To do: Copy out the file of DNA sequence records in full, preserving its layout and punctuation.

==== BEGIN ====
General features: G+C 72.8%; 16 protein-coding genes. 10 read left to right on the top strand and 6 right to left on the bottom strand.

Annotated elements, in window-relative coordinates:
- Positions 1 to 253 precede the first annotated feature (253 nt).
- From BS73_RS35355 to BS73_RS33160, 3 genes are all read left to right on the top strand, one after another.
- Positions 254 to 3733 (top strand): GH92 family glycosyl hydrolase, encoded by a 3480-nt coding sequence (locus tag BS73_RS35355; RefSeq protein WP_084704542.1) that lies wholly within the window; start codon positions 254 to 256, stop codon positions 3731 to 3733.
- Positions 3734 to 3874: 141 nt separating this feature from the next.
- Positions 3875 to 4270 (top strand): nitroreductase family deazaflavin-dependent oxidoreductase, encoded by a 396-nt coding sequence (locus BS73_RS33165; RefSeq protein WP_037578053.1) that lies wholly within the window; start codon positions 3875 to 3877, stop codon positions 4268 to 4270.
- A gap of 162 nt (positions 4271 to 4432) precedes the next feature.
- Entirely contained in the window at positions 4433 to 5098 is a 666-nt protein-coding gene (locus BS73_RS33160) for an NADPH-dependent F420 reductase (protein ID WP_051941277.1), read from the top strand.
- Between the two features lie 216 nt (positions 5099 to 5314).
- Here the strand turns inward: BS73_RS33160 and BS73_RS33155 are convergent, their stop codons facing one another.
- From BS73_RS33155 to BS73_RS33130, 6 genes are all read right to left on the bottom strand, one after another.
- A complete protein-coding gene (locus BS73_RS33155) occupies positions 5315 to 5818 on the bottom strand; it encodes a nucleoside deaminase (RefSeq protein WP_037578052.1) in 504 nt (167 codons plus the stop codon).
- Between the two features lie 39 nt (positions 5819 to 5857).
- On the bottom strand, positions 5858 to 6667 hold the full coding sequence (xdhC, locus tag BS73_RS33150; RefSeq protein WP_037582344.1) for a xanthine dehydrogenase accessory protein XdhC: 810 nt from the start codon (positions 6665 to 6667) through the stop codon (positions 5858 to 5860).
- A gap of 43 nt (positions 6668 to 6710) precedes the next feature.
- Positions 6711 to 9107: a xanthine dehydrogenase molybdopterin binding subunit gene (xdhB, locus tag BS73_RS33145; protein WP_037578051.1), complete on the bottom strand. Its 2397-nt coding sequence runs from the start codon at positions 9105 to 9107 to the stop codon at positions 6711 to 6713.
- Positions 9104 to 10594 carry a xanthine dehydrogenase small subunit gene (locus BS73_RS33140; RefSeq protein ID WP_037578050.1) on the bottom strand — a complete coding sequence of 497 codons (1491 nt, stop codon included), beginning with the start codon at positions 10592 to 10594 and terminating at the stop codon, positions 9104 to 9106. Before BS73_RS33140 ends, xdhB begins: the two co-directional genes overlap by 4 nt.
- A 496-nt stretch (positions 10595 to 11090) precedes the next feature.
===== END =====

General features: G+C 72.8%; 16 protein-coding genes. 10 read left to right on the top strand and 6 right to left on the bottom strand.

Annotated elements, in window-relative coordinates:
- Positions 1 to 253 precede the first annotated feature (253 nt).
- From BS73_RS35355 to BS73_RS33160, 3 genes are all read left to right on the top strand, one after another.
- Positions 254 to 3733 (top strand): GH92 family glycosyl hydrolase, encoded by a 3480-nt coding sequence (locus tag BS73_RS35355; RefSeq protein WP_084704542.1) that lies wholly within the window; start codon positions 254 to 256, stop codon positions 3731 to 3733.
- Positions 3734 to 3874: 141 nt separating this feature from the next.
- Positions 3875 to 4270 (top strand): nitroreductase family deazaflavin-dependent oxidoreductase, encoded by a 396-nt coding sequence (locus BS73_RS33165; RefSeq protein WP_037578053.1) that lies wholly within the window; start codon positions 3875 to 3877, stop codon positions 4268 to 4270.
- A gap of 162 nt (positions 4271 to 4432) precedes the next feature.
- Entirely contained in the window at positions 4433 to 5098 is a 666-nt protein-coding gene (locus BS73_RS33160) for an NADPH-dependent F420 reductase (protein ID WP_051941277.1), read from the top strand.
- Between the two features lie 216 nt (positions 5099 to 5314).
- Here the strand turns inward: BS73_RS33160 and BS73_RS33155 are convergent, their stop codons facing one another.
- From BS73_RS33155 to BS73_RS33130, 6 genes are all read right to left on the bottom strand, one after another.
- A complete protein-coding gene (locus BS73_RS33155) occupies positions 5315 to 5818 on the bottom strand; it encodes a nucleoside deaminase (RefSeq protein WP_037578052.1) in 504 nt (167 codons plus the stop codon).
- Between the two features lie 39 nt (positions 5819 to 5857).
- On the bottom strand, positions 5858 to 6667 hold the full coding sequence (xdhC, locus tag BS73_RS33150; RefSeq protein WP_037582344.1) for a xanthine dehydrogenase accessory protein XdhC: 810 nt from the start codon (positions 6665 to 6667) through the stop codon (positions 5858 to 5860).
- A gap of 43 nt (positions 6668 to 6710) precedes the next feature.
- Positions 6711 to 9107: a xanthine dehydrogenase molybdopterin binding subunit gene (xdhB, locus tag BS73_RS33145; protein WP_037578051.1), complete on the bottom strand. Its 2397-nt coding sequence runs from the start codon at positions 9105 to 9107 to the stop codon at positions 6711 to 6713.
- Positions 9104 to 10594 carry a xanthine dehydrogenase small subunit gene (locus BS73_RS33140; RefSeq protein ID WP_037578050.1) on the bottom strand — a complete coding sequence of 497 codons (1491 nt, stop codon included), beginning with the start codon at positions 10592 to 10594 and terminating at the stop codon, positions 9104 to 9106. Before BS73_RS33140 ends, xdhB begins: the two co-directional genes overlap by 4 nt.
- A 496-nt stretch (positions 10595 to 11090) precedes the next feature.